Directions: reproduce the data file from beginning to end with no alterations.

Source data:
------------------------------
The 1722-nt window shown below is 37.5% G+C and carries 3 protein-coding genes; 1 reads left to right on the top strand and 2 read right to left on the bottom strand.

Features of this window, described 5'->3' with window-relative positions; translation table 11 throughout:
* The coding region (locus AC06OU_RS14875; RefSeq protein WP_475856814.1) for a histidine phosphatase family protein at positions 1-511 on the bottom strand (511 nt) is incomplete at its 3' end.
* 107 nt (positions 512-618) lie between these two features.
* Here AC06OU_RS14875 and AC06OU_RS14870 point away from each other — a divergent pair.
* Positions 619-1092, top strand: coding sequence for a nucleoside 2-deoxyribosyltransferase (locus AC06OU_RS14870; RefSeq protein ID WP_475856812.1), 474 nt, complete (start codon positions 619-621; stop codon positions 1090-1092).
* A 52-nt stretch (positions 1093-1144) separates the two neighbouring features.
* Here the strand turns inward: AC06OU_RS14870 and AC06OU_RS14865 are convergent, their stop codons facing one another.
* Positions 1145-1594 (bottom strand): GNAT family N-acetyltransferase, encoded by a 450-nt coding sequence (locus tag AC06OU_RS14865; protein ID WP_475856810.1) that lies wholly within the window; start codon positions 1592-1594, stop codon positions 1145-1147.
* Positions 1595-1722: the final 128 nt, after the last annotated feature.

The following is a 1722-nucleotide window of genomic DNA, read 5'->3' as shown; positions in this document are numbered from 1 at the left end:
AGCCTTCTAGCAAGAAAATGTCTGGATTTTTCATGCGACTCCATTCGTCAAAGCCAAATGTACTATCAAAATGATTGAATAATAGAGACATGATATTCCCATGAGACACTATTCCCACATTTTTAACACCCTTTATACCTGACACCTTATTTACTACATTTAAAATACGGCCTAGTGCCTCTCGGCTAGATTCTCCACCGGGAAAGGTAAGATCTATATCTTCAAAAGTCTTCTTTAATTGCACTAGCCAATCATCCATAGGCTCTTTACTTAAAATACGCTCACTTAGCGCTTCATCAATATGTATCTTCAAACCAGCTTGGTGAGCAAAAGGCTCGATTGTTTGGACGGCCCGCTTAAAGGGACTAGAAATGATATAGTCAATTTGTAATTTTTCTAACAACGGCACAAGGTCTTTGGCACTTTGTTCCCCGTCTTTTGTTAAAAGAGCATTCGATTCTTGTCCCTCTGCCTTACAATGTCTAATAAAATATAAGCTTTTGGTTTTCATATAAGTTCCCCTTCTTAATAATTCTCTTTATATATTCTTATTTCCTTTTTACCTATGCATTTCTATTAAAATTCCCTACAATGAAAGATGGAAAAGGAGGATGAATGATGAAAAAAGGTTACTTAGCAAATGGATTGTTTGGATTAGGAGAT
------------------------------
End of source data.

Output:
The 1722-nt window shown below is 37.5% G+C and carries 3 protein-coding genes; 1 reads left to right on the top strand and 2 read right to left on the bottom strand.

Features of this window, described 5'->3' with window-relative positions; translation table 11 throughout:
* The coding region (locus AC06OU_RS14875; RefSeq protein WP_475856814.1) for a histidine phosphatase family protein at positions 1-511 on the bottom strand (511 nt) is incomplete at its 3' end.
* 107 nt (positions 512-618) lie between these two features.
* Here AC06OU_RS14875 and AC06OU_RS14870 point away from each other — a divergent pair.
* Positions 619-1092, top strand: coding sequence for a nucleoside 2-deoxyribosyltransferase (locus AC06OU_RS14870; RefSeq protein ID WP_475856812.1), 474 nt, complete (start codon positions 619-621; stop codon positions 1090-1092).
* A 52-nt stretch (positions 1093-1144) separates the two neighbouring features.
* Here the strand turns inward: AC06OU_RS14870 and AC06OU_RS14865 are convergent, their stop codons facing one another.
* Positions 1145-1594 (bottom strand): GNAT family N-acetyltransferase, encoded by a 450-nt coding sequence (locus tag AC06OU_RS14865; protein ID WP_475856810.1) that lies wholly within the window; start codon positions 1592-1594, stop codon positions 1145-1147.
* Positions 1595-1722: the final 128 nt, after the last annotated feature.

The following is a 1722-nucleotide window of genomic DNA, read 5'->3' as shown; positions in this document are numbered from 1 at the left end:
AGCCTTCTAGCAAGAAAATGTCTGGATTTTTCATGCGACTCCATTCGTCAAAGCCAAATGTACTATCAAAATGATTGAATAATAGAGACATGATATTCCCATGAGACACTATTCCCACATTTTTAACACCCTTTATACCTGACACCTTATTTACTACATTTAAAATACGGCCTAGTGCCTCTCGGCTAGATTCTCCACCGGGAAAGGTAAGATCTATATCTTCAAAAGTCTTCTTTAATTGCACTAGCCAATCATCCATAGGCTCTTTACTTAAAATACGCTCACTTAGCGCTTCATCAATATGTATCTTCAAACCAGCTTGGTGAGCAAAAGGCTCGATTGTTTGGACGGCCCGCTTAAAGGGACTAGAAATGATATAGTCAATTTGTAATTTTTCTAACAACGGCACAAGGTCTTTGGCACTTTGTTCCCCGTCTTTTGTTAAAAGAGCATTCGATTCTTGTCCCTCTGCCTTACAATGTCTAATAAAATATAAGCTTTTGGTTTTCATATAAGTTCCCCTTCTTAATAATTCTCTTTATATATTCTTATTTCCTTTTTACCTATGCATTTCTATTAAAATTCCCTACAATGAAAGATGGAAAAGGAGGATGAATGATGAAAAAAGGTTACTTAGCAAATGGATTGTTTGGATTAGGAGAT